At the Bookforum website, Sasha Frere–Jones reviews Rachel Kushner’s new novel The Mars Room, about a women who is imprisoned after killing her stalker and receiving two consecutive life sentences for it. Frere–Jones notes that while Kushner’s two previous novel were fast-paced, globe-spanning tales, The Mars Room slows down to focus on the cramped spaces and quiet realizations of prison existence. Here’s an excerpt from the review:
This is how The Mars Room finds the universal without a backdrop of big social eruptions. Good People do not encounter difficult situations and earn Valuable Wisdom. The telos here is not moments of epiphany and improvement but a kind of spiritual pragmatism that plays the same inside and out. Everyone needs to hear “Shut the Fuck Up” clearly, at least once.
Stripped of world historical forces and their halo, the novel has to focus on the tighter circles of family and work. The companies here are the strip club and Stanville. In the previous novels, men in uniform come from elsewhere, but in The Mars Room, the dipshits of control are in the same building as the protagonists: prison guards too lazy to move from their towers, bouncers too callous to get the story straight. (In a book long on empathy and short on scorn, the only subset to really get the boot from Kushner is men who are paid to sit.) The emotional compression of family is mimicked by both workplaces, neither of them normative (unless making sandbags for the state is normative, which it probably is). The slow torque of the book embodies the limited range of the imprisoned being multiplied by the infinity of a life sentence. The Mars Room uses a handful of years behind bars as the fixed hub of the present, and Romy’s memories become the spokes.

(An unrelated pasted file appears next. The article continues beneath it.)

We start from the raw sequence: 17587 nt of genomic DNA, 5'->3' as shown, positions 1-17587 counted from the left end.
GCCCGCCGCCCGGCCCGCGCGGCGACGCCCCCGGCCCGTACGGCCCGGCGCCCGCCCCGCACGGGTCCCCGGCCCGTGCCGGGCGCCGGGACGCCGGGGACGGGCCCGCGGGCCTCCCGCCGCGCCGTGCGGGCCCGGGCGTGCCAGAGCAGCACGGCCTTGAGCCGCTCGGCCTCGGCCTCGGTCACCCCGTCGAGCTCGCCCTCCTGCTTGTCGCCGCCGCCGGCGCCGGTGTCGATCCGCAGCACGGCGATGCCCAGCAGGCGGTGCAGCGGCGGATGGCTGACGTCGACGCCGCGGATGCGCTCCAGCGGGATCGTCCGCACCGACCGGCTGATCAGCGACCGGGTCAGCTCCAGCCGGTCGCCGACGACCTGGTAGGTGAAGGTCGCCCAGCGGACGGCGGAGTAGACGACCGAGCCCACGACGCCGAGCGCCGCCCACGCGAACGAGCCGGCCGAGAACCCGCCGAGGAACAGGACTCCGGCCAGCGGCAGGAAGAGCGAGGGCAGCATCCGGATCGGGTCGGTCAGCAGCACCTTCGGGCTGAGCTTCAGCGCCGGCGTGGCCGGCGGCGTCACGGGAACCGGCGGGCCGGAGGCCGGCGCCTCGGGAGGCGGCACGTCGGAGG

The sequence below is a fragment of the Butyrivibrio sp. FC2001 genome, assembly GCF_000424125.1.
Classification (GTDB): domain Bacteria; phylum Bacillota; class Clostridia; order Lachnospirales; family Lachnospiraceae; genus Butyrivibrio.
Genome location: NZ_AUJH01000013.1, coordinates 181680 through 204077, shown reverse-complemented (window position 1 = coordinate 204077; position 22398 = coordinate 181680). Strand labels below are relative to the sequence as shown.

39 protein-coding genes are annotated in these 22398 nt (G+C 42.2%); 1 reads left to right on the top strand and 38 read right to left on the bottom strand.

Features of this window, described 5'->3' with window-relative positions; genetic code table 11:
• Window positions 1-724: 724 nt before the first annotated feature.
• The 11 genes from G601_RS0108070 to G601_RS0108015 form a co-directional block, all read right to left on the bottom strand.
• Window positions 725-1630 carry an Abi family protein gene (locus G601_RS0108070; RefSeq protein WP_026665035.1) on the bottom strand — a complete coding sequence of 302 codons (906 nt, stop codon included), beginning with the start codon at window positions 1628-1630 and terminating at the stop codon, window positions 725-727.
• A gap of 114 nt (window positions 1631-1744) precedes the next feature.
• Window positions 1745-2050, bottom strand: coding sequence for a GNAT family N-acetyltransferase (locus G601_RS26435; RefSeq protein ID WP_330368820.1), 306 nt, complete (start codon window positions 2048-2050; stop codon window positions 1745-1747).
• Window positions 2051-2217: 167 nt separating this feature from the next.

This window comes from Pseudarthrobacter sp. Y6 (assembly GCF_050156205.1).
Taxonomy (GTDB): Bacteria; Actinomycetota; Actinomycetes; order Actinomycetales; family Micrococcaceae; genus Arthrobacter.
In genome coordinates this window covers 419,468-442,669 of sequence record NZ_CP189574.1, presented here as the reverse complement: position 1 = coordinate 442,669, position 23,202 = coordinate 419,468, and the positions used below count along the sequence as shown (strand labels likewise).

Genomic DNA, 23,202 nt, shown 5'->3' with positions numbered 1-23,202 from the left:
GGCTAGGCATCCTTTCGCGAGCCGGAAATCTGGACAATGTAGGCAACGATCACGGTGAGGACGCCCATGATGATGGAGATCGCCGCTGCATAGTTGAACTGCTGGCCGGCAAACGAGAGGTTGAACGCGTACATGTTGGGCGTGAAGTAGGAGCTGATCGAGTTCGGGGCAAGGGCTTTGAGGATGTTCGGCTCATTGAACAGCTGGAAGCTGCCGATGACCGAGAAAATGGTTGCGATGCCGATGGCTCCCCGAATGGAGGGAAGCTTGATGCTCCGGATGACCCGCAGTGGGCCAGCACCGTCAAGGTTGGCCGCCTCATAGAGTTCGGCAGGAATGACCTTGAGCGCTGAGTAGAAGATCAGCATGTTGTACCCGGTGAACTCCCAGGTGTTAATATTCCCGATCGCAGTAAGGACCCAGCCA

Image of Rachel Kushner via Vulture.